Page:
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Atalanta battle Roma for Champions League after making history

Atalanta face Roma this weekend in Serie A. Photo: Isabella Bonotto/AFP

Atalanta head into Sunday’s Serie A top-five showdown with dejected Roma on the highest of highs after reaching their first-ever European final on the greatest night of the club’s 117-year history.

Used to punching above their weight, traditionally tiny Atalanta keep reaching new heights under Gian Piero Gasperini and will face Bayer Leverkusen in the Europa League final on May 22 after yet another swashbuckling performance against sorry Marseille on Thursday night.

In eight brilliant years under Gasperini Atalanta have failed to win the trophy their often thrilling football has deserved but now have the chance to claim two in seven days as they also face Juventus in the Italian Cup on Wednesday.

Just getting to those two finals is a remarkable achievement for a club whose only major honour is the 1963 Italian Cup, while the furthest Atalanta had previously gone in European competition was the last four in the 1988 Cup Winners’ Cup when they were a second division team.

But the rough-and-ready days of Serie B are long gone as the well-organised club led by the local Percassi family continue to progress beyond their station while still staying true to their home town of Bergamo.

Fireworks were fired from behind the stands long before the final whistle at the Gewiss Stadium, their own sparkling new arena and built on the site of the old, ramshackled and city-owned Stadio Atleti Azzurri d’Italia.

When finished, scheduled for the start of next season, the ground will hold 25,000 supporters drawn almost entirely from the city and province of Bergamo, which is nestled at the foot of the Alps and was the epicentre of the Covid-19 pandemic when Atalanta were cruelly denied a Champions League semi-final by Paris Saint-Germain in 2020.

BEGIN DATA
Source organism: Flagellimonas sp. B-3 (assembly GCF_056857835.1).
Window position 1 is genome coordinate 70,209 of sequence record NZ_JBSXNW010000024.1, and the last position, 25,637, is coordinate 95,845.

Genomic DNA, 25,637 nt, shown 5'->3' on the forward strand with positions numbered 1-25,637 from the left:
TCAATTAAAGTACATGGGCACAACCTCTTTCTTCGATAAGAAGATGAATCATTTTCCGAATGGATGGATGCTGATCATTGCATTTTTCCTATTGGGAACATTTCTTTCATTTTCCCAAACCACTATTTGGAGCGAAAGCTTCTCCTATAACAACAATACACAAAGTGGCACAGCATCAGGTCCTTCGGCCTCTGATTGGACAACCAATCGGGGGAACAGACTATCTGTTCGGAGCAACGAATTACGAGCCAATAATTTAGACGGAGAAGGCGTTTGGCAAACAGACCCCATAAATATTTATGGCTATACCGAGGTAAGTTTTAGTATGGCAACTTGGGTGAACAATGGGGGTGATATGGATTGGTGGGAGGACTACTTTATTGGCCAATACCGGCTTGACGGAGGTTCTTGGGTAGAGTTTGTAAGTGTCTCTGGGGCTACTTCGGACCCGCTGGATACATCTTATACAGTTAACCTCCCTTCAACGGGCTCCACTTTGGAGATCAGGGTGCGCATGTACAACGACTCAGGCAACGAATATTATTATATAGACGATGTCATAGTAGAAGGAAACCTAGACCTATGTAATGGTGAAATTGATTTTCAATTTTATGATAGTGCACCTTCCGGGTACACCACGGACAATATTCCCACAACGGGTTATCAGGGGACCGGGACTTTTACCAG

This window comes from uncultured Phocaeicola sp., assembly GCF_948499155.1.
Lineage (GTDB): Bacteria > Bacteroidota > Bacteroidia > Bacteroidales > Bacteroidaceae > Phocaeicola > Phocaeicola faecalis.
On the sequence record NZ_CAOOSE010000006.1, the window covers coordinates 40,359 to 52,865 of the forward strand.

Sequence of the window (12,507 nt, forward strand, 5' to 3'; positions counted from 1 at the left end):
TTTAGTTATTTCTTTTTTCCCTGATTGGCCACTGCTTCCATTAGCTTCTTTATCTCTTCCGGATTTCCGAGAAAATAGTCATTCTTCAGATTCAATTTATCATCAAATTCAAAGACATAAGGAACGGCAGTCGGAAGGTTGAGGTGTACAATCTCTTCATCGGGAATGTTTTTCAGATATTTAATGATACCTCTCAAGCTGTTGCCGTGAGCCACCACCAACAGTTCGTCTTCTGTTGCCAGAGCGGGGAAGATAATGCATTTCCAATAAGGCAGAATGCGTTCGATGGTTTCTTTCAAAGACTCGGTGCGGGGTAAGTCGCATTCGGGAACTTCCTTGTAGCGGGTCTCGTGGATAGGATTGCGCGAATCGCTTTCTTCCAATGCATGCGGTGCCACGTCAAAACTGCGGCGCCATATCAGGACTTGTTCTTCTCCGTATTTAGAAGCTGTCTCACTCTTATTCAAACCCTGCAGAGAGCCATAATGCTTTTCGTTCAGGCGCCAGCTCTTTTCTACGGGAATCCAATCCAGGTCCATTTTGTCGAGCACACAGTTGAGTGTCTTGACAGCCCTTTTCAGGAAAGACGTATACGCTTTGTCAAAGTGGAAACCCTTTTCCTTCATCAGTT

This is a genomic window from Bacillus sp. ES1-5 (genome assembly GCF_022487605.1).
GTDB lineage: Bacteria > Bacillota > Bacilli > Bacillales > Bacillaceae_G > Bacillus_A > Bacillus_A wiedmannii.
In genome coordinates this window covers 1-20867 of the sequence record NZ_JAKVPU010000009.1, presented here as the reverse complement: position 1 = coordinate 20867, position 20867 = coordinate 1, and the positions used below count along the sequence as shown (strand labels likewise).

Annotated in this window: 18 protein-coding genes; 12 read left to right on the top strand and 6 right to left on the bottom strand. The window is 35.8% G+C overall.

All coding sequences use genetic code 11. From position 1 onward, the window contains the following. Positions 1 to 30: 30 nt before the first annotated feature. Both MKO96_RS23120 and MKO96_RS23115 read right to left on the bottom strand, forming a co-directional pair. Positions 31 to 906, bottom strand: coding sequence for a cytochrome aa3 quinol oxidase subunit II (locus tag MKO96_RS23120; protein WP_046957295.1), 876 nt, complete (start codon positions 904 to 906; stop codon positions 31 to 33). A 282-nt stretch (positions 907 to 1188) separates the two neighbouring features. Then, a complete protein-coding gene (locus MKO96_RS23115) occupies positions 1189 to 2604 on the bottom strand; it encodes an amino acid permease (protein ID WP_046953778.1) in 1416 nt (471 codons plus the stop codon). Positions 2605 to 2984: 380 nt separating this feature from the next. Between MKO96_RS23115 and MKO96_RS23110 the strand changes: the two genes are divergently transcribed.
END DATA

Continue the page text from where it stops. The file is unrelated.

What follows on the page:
“Maybe the final is between two clubs that don’t make the TV companies very happy, but it will give hope to plenty of teams,” Gasperini told reporters. 

“You can play good football without having millions of fans all over the world. Football is also about the fans we all saw in the stadium tonight in Bergamo.”

A good chunk of those fans will be shaking off hangovers on Friday morning after thousands flooded into the centre of Bergamo to celebrate their team’s 4-1 aggregate thumping of Marseille.

Downbeat Roma

Their buoyant mood contrasts sharply with Roma’s, who came close to completing a remarkable comeback against Leverkusen in Thursday’s other Europa League semi only to suffer late heartbreak in Germany.

Daniele De Rossi’s team have been running on fumes for weeks and now have to break back into the top five if they are to qualify for the Champions League for the first time since 2018.

Goal difference separates Roma from Atalanta, who have a game in hand and are nestled in the fifth and final spot for Europe’s top club competition, and De Rossi needs to pick his team up following their 4-2 aggregate defeat to never-losing Leverkusen.

“Obviously we’re in very different moods, they are in the Europa League Final and we’re not, but we didn’t need that for us to know how good they are,” said De Rossi to Sky Sport.

“We knew it would be tough tonight, that we’d be battling hard, but I cannot ask for anything more from these players.”

Roma’s talisman Paulo Dybala sat out Thursday’s painful elimination, which came after Leandro Paredes levelled the tie at two apiece with a brace of penalties, and De Rossi said that the Argentina international had not fully recovered from a thigh injury picked up last weekend against Juventus.

De Rossi will also be without Leonardo Spinazzola on Sunday after the Italy full-back pulled up early on Sunday night as he tries to hold back Atalanta’s wave of positivity.

Standings provided by Sofascore

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